- International Monetary Fund
- Published Date:
- January 1989
© 1989 International Monetary Fund
Library of Congress Cataloging-in-Publication Data
The Federal Republic of Germany : adjustment in a surplus country / by Leslie Lipschitz … [et al,].
p. cm. — (Occasional paper, ISSN 0251-6365 ; no. 64)
1. Germany (West) —Economic conditions—1974-2. Germany (West) — Economic policy—1974- 3. Economic forecasting—Germany (West) I. Lipschitz, Leslie. II. Series: Occasional paper (International Monetary Fund) ; no. 64.
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The following symbols have been used throughout this paper:
… to indicate that data are not available;
— to indicate that the figure is zero or less than half the final digit shown, or that the item does not exist;
– between years or months (e.g., 1984–85 or January-June) to indicate the years or months covered, including the beginning and ending years or months:
/ between years (e.g., 1985/86) to indicate a crop or fiscal (financial) year.
“Billion” means a thousand million.
Minor discrepancies between constituent figures and totals are due to rounding.
This study reviews and analyzes economic developments and policies in the Federal Republic of Germany during the 1980s. It traces the dynamics of the cyclical upswing that began at the end of 1982 and describes the genesis of the two major imbalances in the German economy in the course of the 1980s: high unemployment and large external surpluses. A discussion of the economic policies adopted to deal with these imbalances forms the main body of the paper. The analysis of these policies highlights the constraints on adjustment for a country with external surpluses. The study then concludes with an illustrative exercise on the medium-term economic outlook for the German economy under alternative policy scenarios. The results of this exercise underline the importance of structural policy measures in dealing with the disequilibria in the German economy.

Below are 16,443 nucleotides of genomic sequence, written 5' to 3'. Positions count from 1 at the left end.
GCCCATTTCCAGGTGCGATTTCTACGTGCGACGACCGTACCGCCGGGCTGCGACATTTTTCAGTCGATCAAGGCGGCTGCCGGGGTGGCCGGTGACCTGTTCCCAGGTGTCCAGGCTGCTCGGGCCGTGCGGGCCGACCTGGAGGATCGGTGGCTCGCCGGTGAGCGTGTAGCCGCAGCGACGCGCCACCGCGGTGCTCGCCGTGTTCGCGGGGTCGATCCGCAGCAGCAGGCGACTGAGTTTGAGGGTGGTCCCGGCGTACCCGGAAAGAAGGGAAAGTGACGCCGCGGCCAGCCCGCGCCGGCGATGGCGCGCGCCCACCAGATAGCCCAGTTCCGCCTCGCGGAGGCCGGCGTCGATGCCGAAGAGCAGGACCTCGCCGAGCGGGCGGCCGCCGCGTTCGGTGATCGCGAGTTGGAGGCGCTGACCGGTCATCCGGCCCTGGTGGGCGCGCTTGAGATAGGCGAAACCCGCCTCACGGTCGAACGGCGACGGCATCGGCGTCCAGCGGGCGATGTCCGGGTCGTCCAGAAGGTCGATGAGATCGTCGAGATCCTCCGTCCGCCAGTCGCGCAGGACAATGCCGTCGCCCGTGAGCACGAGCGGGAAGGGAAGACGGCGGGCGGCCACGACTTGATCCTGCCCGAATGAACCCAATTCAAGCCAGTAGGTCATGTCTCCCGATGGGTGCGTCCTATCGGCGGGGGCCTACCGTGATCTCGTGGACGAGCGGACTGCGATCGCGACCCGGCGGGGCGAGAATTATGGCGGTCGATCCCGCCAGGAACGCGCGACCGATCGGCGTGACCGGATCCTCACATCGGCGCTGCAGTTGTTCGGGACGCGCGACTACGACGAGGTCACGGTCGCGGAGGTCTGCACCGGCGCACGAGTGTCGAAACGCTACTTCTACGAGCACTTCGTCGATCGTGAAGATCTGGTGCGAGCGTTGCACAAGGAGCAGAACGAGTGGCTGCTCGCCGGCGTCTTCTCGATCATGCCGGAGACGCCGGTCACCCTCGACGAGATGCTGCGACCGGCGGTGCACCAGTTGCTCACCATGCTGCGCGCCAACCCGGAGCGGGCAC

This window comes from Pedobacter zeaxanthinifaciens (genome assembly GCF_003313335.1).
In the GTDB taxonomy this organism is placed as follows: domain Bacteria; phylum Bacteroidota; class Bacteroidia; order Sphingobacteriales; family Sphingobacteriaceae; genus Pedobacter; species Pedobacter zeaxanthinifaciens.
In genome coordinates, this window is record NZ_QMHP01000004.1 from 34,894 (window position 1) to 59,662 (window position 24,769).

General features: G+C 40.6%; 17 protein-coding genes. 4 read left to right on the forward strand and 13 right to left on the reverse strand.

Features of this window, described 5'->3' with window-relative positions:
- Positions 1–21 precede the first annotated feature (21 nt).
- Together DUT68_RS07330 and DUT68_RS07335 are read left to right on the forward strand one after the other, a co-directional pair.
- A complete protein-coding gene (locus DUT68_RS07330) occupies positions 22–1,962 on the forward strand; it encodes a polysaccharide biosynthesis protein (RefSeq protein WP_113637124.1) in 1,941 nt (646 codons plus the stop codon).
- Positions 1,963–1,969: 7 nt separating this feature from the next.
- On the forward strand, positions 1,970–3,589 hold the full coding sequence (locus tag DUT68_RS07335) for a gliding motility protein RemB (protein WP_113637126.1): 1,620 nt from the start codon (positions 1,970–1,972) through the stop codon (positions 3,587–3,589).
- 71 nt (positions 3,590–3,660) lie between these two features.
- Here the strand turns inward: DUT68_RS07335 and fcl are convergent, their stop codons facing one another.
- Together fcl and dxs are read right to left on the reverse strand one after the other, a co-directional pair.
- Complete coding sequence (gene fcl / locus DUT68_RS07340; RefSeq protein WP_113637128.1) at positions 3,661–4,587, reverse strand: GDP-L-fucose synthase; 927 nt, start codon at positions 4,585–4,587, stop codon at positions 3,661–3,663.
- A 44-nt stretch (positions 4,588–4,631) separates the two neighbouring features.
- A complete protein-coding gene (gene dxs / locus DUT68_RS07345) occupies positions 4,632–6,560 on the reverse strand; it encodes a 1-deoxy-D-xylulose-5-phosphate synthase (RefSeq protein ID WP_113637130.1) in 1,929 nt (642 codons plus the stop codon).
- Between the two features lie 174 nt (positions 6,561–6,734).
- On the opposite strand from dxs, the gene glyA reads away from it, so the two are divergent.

The study was inspired by the 1988 Article IV consultation discussions of the Fund staff with the German authorities (concluded in July of that year). The opinions expressed, however, are those of the authors alone and should not be construed as reflecting the views of the German authorities. Executive Directors of the Fund, or other staff members. The authors also bear sole responsibility for any factual errors. The inevitable time lag between preparation and publication unfortunately means that some of the data will be out of date by the time of publication—the statistical material contained in Appendix I reflects information available in the summer of 1988. Similarly, information that became available during the autumn of 1988 could only be partially incorporated into the text of the paper. Recent revisions of the data and estimates, however, do not materially alter the broad conclusions of the paper.
The authors are indebted to Manuel Guitián for his support in the preparation of the study and many helpful suggestions and comments, to Aurel Schubert for helpful background work on structural issues in Germany, to Behrouz Guerami for research assistance, to Juanita Roushdy of the External Relations Department for editorial assistance, and to Hilda Newman, Valerie Pabst, and Ann Phillips for secretarial support.